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(PIFF) Jury hopes Pusan film festival will thrust Asian talents into world stage
By Kim Hyun
BUSAN, Oct. 8 (Yonhap) -- The Pusan International Film Festival (PIFF) has helped put Asian talents on the world map, but the western market still offers only limited access for Asian films, jury members of PIFF's sole competition section said Friday.

   PIFF "has been able to show the world that Asian cinema is very important and unique ... and should be seen worldwide," Christoph Terhechte, a jury member of the New Currents section and the head of the Berlin Film Festival international forum, said in a press conference.

   "It's true that the most daring films I've seen in Asia were in New Currents," he said. "Still, it's quite difficult in those (European) countries to distribute Asian films. I hope we can change that."

  
Jury members of the New Currents section pose for a photograph: Taiwanese actress Yang Kuei-Mei, Japanese costume designer Emi Wada, Indian director Murali Nair, Korean actress Kim Yun-jin and Christoph Terhechte, one of the Berlin Film Festival organizers (from L to R). (Yonhap)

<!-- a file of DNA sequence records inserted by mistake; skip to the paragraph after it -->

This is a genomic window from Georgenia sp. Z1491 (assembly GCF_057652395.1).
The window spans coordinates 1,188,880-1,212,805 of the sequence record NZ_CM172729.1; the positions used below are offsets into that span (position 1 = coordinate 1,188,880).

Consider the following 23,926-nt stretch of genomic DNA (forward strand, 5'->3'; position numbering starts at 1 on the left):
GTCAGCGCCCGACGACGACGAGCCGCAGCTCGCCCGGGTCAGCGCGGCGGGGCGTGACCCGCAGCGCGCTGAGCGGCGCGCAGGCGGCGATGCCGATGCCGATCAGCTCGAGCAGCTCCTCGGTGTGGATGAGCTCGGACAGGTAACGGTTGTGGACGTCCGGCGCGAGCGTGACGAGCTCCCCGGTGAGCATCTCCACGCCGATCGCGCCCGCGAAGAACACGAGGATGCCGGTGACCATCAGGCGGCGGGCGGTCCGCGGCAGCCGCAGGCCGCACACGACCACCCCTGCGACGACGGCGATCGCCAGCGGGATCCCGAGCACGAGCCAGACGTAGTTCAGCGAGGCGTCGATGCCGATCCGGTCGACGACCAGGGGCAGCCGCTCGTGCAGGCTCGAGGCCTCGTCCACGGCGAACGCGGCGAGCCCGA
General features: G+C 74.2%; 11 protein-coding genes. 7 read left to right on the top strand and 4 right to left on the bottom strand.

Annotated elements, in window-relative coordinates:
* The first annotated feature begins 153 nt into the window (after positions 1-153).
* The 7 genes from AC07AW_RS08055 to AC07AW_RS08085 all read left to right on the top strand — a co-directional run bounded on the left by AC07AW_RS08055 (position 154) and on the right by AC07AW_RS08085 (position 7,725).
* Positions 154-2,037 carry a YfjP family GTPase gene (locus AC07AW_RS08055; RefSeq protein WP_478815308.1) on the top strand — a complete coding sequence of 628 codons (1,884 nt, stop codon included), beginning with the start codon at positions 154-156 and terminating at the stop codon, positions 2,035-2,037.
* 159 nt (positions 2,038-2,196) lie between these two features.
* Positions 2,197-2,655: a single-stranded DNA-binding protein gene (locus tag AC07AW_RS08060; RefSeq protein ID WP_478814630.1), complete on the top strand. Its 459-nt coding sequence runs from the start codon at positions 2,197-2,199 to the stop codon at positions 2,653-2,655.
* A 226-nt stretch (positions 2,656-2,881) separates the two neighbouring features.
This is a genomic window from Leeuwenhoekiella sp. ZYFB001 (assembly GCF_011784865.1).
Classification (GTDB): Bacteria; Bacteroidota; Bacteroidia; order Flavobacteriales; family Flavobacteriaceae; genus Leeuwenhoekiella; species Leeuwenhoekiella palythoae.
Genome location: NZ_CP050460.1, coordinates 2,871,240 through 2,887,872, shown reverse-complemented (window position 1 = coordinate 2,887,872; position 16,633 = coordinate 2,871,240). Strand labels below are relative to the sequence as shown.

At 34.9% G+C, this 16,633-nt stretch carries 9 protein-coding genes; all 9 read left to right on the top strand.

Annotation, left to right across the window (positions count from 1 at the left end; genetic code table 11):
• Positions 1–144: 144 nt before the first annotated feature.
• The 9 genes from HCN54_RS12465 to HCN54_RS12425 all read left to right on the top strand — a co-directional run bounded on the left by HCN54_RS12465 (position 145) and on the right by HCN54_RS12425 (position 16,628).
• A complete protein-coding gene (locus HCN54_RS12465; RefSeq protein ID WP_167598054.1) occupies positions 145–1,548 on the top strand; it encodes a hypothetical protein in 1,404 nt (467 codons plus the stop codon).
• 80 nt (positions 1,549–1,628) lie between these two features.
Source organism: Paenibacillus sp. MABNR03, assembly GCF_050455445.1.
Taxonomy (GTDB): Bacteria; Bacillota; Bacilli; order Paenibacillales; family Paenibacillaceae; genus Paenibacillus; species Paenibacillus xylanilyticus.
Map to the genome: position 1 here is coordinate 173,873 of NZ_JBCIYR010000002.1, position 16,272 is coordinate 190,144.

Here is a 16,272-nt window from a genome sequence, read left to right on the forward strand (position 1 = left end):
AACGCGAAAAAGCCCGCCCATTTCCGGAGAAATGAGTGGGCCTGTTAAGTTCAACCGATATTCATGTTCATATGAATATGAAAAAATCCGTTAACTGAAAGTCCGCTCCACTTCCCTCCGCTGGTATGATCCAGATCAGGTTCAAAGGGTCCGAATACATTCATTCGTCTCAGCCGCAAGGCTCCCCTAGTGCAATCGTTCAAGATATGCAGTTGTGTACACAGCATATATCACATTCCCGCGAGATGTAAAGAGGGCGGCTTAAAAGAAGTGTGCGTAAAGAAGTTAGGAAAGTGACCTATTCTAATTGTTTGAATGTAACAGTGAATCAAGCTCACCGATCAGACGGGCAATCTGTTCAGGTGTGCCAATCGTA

New Currents is PIFF's only competition section for feature films dedicated to discovering and promoting talented Asian filmmakers. Thirteen films, all world or international premiers, are vying for the section's two US$30,000 awards this year, with its five-member jury headed by the award-winning Japanese costume designer Emi Wada.

   Sanjoy Nag of India ("Memories in March"), Lu Yang of China ("My Spectacular Theater", Sheron Dayoc of the Philippines ("Ways of the Sea") and Sivaroj Kongsakul of Thailand ("Eternity") are some of the eminent directors featured in the section.

   "In discovering new talents, we will consider how the films are making new challenges in the long history of cinema," Wada said, "because the new challenges they make today will influence filmmakers of the next generation."

   Kim Yun-jin, a Korean actress who is also active in the United States, said her role in the U.S. hit drama series "Lost" gained her personal fame, but the general U.S. audience is still largely unfamiliar with Asian cinema.

   "I think it was a life-changing experience for me," Kim, also a jury member and the star of Korean movies "Shiri" (1999) and "Harmony" (2010), said about her experience on "Lost."

   "But I'm surprised to find that the American audience has very little knowledge of Asian films in general," she added, "Hopefully, international film festivals such as the Pusan film festival will change that in the future."

   hkim@yna.co.kr
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